Photo: Reuters
Obama says chances of peace under Netanyahu are dim
Photo: Reuters

Obama: Chances of peace under Netanyahu are dim

US president says his disagreements with Israeli leader 'can't be reducted let's all hold hands and sing Kumbaya', reiterates US will reassess policy on Israeli-Palestinian conflict.

WASHINGTON – President Barack Obama said Tuesday that he was not optimistic that a peace agreement between Israel and the Palestinians could be reached with the newly re-elected Benjamin Netanyahu at the helm.


Obama said that no one envisioned that the creation of a Palestinian state would happen "overnight",  but the goal was to give Palestinians hope for a secure state adjoining Israel.


"It's hard to envision how that happens based on the prime minister's statements," he said, referring to Netanyahu's pre-election declaration that a Palestinian state would not be created during his tenure.


Obama also reiterated his intention to reassess US policy on Israeli-Palestinian negotiations after Netanyahu rejected the two-state solution during his campaign.



The president said he would not comment on reports that Israel had spied on closed-door negotiations over Iran's nuclear program, but offered assurances that Israel and other partners in the region have been briefed about progress in the negotiations.


"As a general rule, I don't comment on intelligence matters in a big room full of reporters, and I think I'll continue that tradition," he told the journalists at the briefing.


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But the American president sought to reassure the Israeli public after days of reports on a new divide between him and the Israeli leader, saying that the US would still work to uphold a secure Israel.


"I will continue to do whatever I need to do to make sure that our friends in Israel are safe. That's what I've done since I've been president. And that's not going to stop. The Israeli people need to know that," he said.



Obama and Netanyahu (Archive photo: Reuters) (Photo: Reuters)
Obama and Netanyahu (Archive photo: Reuters)


"With respect to Israel's relations with the Palestinians, I think it's important to understand that the issue here is not what I believe, but it's what the Palestinians and the parties in the negotiations and the Israeli people believe is possible. That's the most important issue." he added.


"The issue is not a matter of relations between leaders," Obama stressed, noting that he has a "very businesslike relationship" with Netanyahu.


"This can't be reduced to a matter of somehow let's all, you know, hold hands and sing 'Kumbaya.' This is a matter of figuring out how do we get through a real knotty policy difference that has great consequences for both countries and for the region," Obama said.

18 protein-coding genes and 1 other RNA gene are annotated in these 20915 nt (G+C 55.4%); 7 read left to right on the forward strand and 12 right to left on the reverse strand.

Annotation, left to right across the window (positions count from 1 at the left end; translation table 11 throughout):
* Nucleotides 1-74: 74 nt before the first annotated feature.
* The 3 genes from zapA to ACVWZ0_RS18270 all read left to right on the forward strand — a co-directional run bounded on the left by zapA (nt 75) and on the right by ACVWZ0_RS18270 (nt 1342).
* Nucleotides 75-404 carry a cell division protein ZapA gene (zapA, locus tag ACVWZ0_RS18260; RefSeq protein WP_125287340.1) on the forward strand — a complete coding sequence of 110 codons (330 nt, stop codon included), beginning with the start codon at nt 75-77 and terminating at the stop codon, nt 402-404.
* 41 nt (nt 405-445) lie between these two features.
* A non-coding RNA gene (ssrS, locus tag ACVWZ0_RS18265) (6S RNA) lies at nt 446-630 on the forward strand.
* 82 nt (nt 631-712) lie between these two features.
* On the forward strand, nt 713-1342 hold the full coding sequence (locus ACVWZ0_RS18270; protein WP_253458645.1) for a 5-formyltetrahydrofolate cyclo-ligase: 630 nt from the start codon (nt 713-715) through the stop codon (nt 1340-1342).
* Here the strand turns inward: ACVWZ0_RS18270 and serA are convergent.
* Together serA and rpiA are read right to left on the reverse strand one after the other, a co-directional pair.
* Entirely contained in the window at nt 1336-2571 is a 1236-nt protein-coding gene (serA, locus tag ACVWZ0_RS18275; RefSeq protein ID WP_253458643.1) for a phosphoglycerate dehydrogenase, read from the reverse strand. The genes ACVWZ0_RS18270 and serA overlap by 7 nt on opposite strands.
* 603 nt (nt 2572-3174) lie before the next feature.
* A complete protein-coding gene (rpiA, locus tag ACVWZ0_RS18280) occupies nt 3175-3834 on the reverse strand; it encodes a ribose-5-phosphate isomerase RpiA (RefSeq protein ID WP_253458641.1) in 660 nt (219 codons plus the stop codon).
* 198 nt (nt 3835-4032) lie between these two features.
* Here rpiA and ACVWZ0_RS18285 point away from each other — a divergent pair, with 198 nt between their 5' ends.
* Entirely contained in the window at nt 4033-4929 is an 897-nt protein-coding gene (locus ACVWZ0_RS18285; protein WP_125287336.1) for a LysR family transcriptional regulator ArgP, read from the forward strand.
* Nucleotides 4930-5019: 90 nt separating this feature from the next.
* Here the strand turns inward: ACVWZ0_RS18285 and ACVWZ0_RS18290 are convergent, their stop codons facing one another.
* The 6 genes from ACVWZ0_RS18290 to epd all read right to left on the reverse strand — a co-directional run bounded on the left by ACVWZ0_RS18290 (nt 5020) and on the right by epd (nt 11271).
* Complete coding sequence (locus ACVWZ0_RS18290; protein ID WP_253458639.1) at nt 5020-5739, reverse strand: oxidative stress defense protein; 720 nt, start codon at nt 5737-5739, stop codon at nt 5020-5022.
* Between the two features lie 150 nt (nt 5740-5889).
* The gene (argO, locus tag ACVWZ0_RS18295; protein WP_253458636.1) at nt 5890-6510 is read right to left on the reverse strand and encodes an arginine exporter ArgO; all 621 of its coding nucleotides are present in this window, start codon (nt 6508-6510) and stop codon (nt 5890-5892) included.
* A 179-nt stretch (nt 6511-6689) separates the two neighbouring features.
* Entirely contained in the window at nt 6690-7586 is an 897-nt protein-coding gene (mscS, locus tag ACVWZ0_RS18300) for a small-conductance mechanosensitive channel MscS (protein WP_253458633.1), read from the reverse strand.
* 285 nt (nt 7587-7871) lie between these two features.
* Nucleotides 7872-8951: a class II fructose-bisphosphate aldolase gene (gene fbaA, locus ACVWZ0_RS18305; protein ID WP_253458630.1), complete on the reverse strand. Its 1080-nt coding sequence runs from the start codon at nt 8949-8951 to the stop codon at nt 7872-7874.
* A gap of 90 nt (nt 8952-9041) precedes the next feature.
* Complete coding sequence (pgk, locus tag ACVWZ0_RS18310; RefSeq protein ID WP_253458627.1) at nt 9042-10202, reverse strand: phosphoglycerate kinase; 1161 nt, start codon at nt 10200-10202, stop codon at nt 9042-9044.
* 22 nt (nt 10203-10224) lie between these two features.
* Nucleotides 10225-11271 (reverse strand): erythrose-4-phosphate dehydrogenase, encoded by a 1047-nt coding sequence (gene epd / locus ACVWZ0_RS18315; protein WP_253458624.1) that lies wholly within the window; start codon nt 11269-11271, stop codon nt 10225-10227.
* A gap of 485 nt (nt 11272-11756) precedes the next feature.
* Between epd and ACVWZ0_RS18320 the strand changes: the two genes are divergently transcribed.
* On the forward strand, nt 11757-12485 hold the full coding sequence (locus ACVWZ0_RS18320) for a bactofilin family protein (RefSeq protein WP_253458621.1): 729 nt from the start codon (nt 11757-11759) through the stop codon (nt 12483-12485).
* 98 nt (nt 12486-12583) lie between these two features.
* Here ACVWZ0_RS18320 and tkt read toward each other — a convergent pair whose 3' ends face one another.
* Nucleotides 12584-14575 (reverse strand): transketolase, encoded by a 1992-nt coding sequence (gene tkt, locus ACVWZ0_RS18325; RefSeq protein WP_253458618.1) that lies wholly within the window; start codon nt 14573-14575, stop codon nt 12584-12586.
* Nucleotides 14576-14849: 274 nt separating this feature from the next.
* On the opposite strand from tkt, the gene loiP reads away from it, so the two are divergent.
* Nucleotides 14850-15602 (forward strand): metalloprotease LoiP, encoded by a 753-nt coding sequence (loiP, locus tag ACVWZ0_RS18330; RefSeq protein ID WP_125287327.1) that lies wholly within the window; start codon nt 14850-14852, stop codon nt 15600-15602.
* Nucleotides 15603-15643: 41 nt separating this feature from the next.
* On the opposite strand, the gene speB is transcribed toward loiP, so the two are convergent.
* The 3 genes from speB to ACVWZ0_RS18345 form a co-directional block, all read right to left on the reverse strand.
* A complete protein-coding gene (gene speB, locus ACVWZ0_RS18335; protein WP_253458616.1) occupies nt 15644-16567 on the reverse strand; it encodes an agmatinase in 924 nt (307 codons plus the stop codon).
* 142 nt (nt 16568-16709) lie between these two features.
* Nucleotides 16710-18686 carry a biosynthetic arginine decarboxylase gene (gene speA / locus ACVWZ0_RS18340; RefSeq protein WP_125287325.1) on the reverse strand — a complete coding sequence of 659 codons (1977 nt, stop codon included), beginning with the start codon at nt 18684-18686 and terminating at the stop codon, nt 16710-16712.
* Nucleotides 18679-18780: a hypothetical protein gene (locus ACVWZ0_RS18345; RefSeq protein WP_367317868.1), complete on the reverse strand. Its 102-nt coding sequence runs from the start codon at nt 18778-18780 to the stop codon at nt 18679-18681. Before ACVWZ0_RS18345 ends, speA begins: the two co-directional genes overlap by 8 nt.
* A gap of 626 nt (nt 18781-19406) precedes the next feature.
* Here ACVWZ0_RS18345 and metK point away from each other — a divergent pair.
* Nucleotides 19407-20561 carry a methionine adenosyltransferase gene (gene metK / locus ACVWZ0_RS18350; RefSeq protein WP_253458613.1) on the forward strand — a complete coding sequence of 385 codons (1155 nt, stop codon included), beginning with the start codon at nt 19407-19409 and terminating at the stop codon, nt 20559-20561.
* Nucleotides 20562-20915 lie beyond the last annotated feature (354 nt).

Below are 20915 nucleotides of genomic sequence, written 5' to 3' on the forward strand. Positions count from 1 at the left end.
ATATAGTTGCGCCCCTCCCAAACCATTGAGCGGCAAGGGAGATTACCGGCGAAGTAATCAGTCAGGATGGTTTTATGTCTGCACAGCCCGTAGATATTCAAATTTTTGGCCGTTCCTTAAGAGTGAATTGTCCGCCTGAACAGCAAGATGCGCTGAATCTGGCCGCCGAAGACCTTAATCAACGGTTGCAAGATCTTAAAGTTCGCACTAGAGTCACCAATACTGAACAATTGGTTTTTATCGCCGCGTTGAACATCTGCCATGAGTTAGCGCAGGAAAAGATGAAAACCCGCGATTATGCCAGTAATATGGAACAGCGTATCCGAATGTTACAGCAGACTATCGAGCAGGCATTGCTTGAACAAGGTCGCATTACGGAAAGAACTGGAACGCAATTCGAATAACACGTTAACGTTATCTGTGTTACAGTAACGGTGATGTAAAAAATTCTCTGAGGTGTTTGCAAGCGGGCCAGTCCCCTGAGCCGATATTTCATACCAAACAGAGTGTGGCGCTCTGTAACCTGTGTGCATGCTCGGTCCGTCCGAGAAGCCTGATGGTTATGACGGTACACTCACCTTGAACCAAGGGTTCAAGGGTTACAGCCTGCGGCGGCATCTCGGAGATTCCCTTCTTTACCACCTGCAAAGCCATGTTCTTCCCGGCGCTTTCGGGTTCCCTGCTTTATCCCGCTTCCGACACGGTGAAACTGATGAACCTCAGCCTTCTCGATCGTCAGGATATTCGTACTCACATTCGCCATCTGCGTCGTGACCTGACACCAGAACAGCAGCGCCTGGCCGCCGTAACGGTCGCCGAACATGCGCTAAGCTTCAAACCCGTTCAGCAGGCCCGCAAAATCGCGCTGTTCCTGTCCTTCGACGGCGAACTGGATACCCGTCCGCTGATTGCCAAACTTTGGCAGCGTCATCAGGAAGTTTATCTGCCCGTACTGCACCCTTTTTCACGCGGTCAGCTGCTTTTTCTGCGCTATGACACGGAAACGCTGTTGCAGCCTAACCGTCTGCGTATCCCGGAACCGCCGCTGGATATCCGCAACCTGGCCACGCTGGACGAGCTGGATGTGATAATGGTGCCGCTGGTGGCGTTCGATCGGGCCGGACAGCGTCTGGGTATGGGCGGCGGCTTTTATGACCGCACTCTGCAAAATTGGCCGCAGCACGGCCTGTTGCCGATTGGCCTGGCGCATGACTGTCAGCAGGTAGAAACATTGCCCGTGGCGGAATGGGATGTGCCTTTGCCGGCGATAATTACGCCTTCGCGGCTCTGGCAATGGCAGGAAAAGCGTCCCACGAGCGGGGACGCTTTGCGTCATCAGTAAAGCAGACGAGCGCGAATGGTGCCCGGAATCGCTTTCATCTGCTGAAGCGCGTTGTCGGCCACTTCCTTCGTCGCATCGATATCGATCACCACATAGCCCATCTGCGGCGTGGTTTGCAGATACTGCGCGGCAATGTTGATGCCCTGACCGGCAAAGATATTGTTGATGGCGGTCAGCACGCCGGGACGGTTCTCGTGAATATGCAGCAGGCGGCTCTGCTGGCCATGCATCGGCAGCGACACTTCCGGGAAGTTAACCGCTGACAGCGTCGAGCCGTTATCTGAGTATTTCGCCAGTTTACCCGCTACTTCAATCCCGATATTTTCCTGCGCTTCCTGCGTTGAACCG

US President Barack Obama

US President Barack Obama


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Netanyahu has sought to walk back comments made before the election campaign that a Palestinian state would not be established on his watch. Obama told a news conference that even after that "corrective," the prospects of a two-state deal appeared dim.


Since his re-election Netanyahu has tried to row back on his election eve remarks dismissing a two-state solution, long a cornerstone of US peacemaking efforts.  However, Obama has said since said the US must re-evaluate its approach to pursuing Mideast peace because of Netanyahu's comments, and has entertained speculation the US will be less willing to come to Israel's defense in the United Nations.


The US has voted against UN resolutions supporting the establishment of a Palestinian state, insisting that is a matter to be negotiated in peace talks.


"We cannot simply pretend that these comments were never made," Obama's Chief of Staff Denis McDonough said Monday to J Street.


Separately, State Department spokeswoman Marie Harf told reporters the administration was unsure where the Israeli leader stood. Netanyahu has said "diametrically opposing things, so which is his actual policy?" Harf told reporters. "I think we just don't know what to believe at this point."


J Street is a proponent of two states side by side and sharply criticized Netanyahu's reversal on Palestinian statehood along with pre-election remarks accusing leftists from abroad of working to turn out minority Arab Israeli voters to unseat him.


Netanyahu apologized to Arab Israelis on Monday for those comments, which his critics denounced as racist and which drew expressions of concern from the White House.


McDonough also defended the deal world powers are trying to reach to contain Iran's nuclear ambitions, saying it was "realistic and achievable." Earlier in the day Israeli strategic affairs minister Yuval Steinitz told Reuters in Paris that Israel believed world powers would reach a "bad deal" on Iran.


Reuters and AP contributed to this report



פרסום ראשון: 03.24.15, 21:34
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